The edge portions of the outer cut 2, tucked in through the rubber ring 6, form a core 7 at the inside of the sponge 1, with the core 7 maintaining the elasticity of the sponge 1 even after the moistening of the inturned edge portions of the paper fleece cut 3 which constitute a further part of the filling material of the sponge 1.
The complete turning-in of the edges 4, 5 of the inner cut 3 is especially advantageous, if the inner cut 3 is formed of a very coarse paper fleece material, because there is a certain risk of loosening of particles at the edges 4, 5. The penetration of such particles is safely prevented by the double layer 2, 3 at all sides of the sponge 1.
The surgical sponges of gauze according to the prior art in general need 20 threads per square centimeter, (i.e. 130 threads per square inch), i.e. 12 warp threads and 8 weft threads, in order to achieve a sufficient absorbency. The sponge 1 has so an excellent absorbency of the inner paper fleece cut 3 that the outer gauze cut 2 can have a reduced density of threads in the range from 15 to 18 threads per square centimeter. With a density of e.g. 17 threads per square centimeter, that is 10 warp threads and 7 weft threads, it is still ensured that even in moist condition no particles of fleece can penetrate to the outside.
The characteristics of the sponge 1 can be improved by replacing the inner cut 3 by several layers of paper fleece cuts. This special embodiment is not shown in the drawing. As the flexural stiffness of a single layer is higher than that of several separate layers of the same total thickness a higher nestling quality with an unchanged high absorbency is achieved by this step.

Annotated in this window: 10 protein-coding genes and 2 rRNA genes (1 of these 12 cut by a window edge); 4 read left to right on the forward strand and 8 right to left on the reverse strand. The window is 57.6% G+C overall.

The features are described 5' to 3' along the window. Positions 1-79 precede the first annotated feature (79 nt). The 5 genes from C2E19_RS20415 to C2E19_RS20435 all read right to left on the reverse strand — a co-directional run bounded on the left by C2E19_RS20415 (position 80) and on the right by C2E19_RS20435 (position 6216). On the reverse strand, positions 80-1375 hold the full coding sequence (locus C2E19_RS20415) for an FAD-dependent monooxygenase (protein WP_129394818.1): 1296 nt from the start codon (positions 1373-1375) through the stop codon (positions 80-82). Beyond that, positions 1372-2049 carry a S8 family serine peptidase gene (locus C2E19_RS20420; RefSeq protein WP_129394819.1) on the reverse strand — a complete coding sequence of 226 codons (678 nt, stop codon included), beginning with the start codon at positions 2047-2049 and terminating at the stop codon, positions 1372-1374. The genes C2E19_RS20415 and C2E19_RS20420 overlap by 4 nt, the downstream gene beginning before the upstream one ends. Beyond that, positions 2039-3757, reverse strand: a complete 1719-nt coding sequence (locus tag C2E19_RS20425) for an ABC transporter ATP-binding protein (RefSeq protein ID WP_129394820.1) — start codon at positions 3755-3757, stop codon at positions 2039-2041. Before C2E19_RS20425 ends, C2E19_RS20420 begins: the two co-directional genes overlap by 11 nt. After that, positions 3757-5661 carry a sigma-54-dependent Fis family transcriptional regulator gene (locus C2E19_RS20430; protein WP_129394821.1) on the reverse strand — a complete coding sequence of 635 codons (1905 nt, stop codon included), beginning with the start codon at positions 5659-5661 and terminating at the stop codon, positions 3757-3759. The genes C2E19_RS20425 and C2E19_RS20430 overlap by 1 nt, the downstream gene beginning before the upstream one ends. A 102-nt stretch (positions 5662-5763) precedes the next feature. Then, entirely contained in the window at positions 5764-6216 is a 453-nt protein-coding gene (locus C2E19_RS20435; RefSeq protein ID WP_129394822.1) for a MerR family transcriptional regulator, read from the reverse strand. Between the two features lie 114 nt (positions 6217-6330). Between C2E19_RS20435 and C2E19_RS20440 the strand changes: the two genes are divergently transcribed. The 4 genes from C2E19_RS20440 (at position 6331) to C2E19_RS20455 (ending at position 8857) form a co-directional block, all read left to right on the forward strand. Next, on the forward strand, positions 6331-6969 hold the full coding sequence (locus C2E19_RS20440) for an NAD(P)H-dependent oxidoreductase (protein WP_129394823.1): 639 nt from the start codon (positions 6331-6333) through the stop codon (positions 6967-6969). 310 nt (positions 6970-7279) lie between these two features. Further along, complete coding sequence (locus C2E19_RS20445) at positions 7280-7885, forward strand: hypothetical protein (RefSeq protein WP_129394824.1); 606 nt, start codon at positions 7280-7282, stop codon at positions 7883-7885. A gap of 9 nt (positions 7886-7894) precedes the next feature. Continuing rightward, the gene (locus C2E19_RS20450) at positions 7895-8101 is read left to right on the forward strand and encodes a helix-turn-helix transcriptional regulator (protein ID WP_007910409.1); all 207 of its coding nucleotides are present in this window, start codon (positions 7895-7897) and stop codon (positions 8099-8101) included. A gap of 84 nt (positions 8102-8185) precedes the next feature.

FIGS. 4, 5 and 6 illustrate a second embodiment of a surgical sponge 8 folded into a ball and including an outer cut 9 of a gauze fabric and an inner cut 10 of a flat, compressible surgical wadding fleece. According to FIG. 4, the two cuts 9, 10, lying one upon the other, are cut to length at the same time and, therefore, have the same length c. The outer cut 9 of gauze has a width b, the inner cut 10 has a smaller width a. For the production of the sponge 8, the edge portions 11, 12 of the outer cut 9 and the inner cut 10 are turned in through a rubber ring 13 forming a constricted tubular neck and a filling core of the sponge 8. In FIG. 6, the core is only slightly outlined for reasons of clarity of the drawing.
The inner compressible wadding fleece cut 10 is of a great thickness d in the range from 0.5 to 10 mm (i.e. from about 0.3 to 6.0×1/16 in) with a weight per unit area from 50 to 500 grams per square meter, i.e. from 1.5 to 15 ounce per square yard. By the choice of the thickness d of the inner cut 10, the diameter of the sponge 8 can be varied within a wide range. The greater sponge diameters of about 100 mm (i.e. 3.9 in) or even more refer to a cut thickness d of 10 mm and a weight per unit area of about 500 grams per square meter; the smaller sponge diameters from 20 to 25 mm (i.e. about 1 in), refer to a cut thickness d of about 2 mm and a weight per unit area of 50 grams per square meter.
By the choice of the weight per unit area and, in combination with the thickness, of the packing density, the characteristics of the sponge 8 can be influenced, especially concerning its absorbency, its elasticity and its softness.
A sponge 8 of the wide-spread diameter of 4 or 5 cm preferably is of a thickness d from 3 to 5 mm and of a weight per unit area from 70 to 150 grams per square meter.
Considering the ready-made sponge 8 according to FIG. 5 the inner diameter e of the rubber ring 13 is approximately twice or thrice greater than the thickness d of the uncompressed wadding fleece cut 10. Thus, the two cuts 9, 10 are gathered in a quite small area the two cuts 9, 10 forming a lot of crinkles and the inner wadding fleece cut 10 additionally being compressed to about one tenth of the uncompressed thickness d. This crinkling and compressing, especially of the wadding fleece cut 10, could be outlined in FIG. 5 only in a symbolic way; but the crinkling of the outer gauze cut 9 concentrated at the mouth 14 of the bag is clearly illustrated in FIG. 4.
Next to the rubber ring 13, this is at the mouth 14 of the sponge 8, the inner wadding fleece cut 10 swells and decrinkles, thus assuming an uncompressed thickness d within a short distance. In this manner, a very soft, fungiform or mushroom-shaped zone 15 is formed, upholstering the rubber ring 13 in a really surprising way. Thus, the sponge 8 is homogeneous at all sides and can be introduced in a wound in any orientation.